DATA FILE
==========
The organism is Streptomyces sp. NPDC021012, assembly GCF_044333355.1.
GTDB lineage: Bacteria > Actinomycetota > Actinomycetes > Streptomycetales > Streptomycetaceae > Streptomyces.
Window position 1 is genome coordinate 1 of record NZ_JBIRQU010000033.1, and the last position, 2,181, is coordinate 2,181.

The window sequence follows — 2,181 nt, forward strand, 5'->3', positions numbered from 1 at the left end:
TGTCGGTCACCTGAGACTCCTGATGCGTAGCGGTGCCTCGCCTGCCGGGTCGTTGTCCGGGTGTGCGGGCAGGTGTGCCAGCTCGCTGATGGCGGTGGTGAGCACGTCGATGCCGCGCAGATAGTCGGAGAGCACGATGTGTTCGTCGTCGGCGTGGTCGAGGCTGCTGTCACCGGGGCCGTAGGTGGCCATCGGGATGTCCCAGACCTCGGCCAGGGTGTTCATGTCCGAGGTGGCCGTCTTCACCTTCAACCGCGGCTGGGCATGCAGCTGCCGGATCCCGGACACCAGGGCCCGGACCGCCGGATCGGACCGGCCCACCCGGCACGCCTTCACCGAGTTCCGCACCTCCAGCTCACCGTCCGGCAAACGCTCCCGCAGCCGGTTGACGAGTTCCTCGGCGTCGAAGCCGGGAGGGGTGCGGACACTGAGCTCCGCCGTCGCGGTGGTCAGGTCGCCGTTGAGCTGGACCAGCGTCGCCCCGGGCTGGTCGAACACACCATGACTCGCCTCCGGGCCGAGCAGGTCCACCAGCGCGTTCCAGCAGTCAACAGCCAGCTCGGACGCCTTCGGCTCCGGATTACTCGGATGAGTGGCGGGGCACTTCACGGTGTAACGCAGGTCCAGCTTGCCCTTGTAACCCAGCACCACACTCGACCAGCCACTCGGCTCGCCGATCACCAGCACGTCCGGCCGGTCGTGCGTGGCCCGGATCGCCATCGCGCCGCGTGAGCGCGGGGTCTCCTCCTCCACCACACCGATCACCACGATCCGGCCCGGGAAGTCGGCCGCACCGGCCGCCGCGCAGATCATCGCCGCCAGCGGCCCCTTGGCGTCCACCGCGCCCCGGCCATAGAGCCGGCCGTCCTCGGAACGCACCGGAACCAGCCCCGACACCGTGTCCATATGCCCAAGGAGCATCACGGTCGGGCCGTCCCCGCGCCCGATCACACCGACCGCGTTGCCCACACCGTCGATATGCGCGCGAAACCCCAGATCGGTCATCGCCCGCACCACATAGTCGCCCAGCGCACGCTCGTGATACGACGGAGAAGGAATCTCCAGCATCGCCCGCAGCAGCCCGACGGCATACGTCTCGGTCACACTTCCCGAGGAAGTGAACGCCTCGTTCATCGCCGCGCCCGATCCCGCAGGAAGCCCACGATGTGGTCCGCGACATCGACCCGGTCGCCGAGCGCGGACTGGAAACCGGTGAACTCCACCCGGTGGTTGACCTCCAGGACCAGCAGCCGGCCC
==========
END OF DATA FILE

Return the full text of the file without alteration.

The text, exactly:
The organism is Streptomyces sp. NPDC021012, assembly GCF_044333355.1.
GTDB lineage: Bacteria > Actinomycetota > Actinomycetes > Streptomycetales > Streptomycetaceae > Streptomyces.
Window position 1 is genome coordinate 1 of record NZ_JBIRQU010000033.1, and the last position, 2,181, is coordinate 2,181.

The window sequence follows — 2,181 nt, forward strand, 5'->3', positions numbered from 1 at the left end:
TGTCGGTCACCTGAGACTCCTGATGCGTAGCGGTGCCTCGCCTGCCGGGTCGTTGTCCGGGTGTGCGGGCAGGTGTGCCAGCTCGCTGATGGCGGTGGTGAGCACGTCGATGCCGCGCAGATAGTCGGAGAGCACGATGTGTTCGTCGTCGGCGTGGTCGAGGCTGCTGTCACCGGGGCCGTAGGTGGCCATCGGGATGTCCCAGACCTCGGCCAGGGTGTTCATGTCCGAGGTGGCCGTCTTCACCTTCAACCGCGGCTGGGCATGCAGCTGCCGGATCCCGGACACCAGGGCCCGGACCGCCGGATCGGACCGGCCCACCCGGCACGCCTTCACCGAGTTCCGCACCTCCAGCTCACCGTCCGGCAAACGCTCCCGCAGCCGGTTGACGAGTTCCTCGGCGTCGAAGCCGGGAGGGGTGCGGACACTGAGCTCCGCCGTCGCGGTGGTCAGGTCGCCGTTGAGCTGGACCAGCGTCGCCCCGGGCTGGTCGAACACACCATGACTCGCCTCCGGGCCGAGCAGGTCCACCAGCGCGTTCCAGCAGTCAACAGCCAGCTCGGACGCCTTCGGCTCCGGATTACTCGGATGAGTGGCGGGGCACTTCACGGTGTAACGCAGGTCCAGCTTGCCCTTGTAACCCAGCACCACACTCGACCAGCCACTCGGCTCGCCGATCACCAGCACGTCCGGCCGGTCGTGCGTGGCCCGGATCGCCATCGCGCCGCGTGAGCGCGGGGTCTCCTCCTCCACCACACCGATCACCACGATCCGGCCCGGGAAGTCGGCCGCACCGGCCGCCGCGCAGATCATCGCCGCCAGCGGCCCCTTGGCGTCCACCGCGCCCCGGCCATAGAGCCGGCCGTCCTCGGAACGCACCGGAACCAGCCCCGACACCGTGTCCATATGCCCAAGGAGCATCACGGTCGGGCCGTCCCCGCGCCCGATCACACCGACCGCGTTGCCCACACCGTCGATATGCGCGCGAAACCCCAGATCGGTCATCGCCCGCACCACATAGTCGCCCAGCGCACGCTCGTGATACGACGGAGAAGGAATCTCCAGCATCGCCCGCAGCAGCCCGACGGCATACGTCTCGGTCACACTTCCCGAGGAAGTGAACGCCTCGTTCATCGCCGCGCCCGATCCCGCAGGAAGCCCACGATGTGGTCCGCGACATCGACCCGGTCGCCGAGCGCGGACTGGAAACCGGTGAACTCCACCCGGTGGTTGACCTCCAGGACCAGCAGCCGGCCC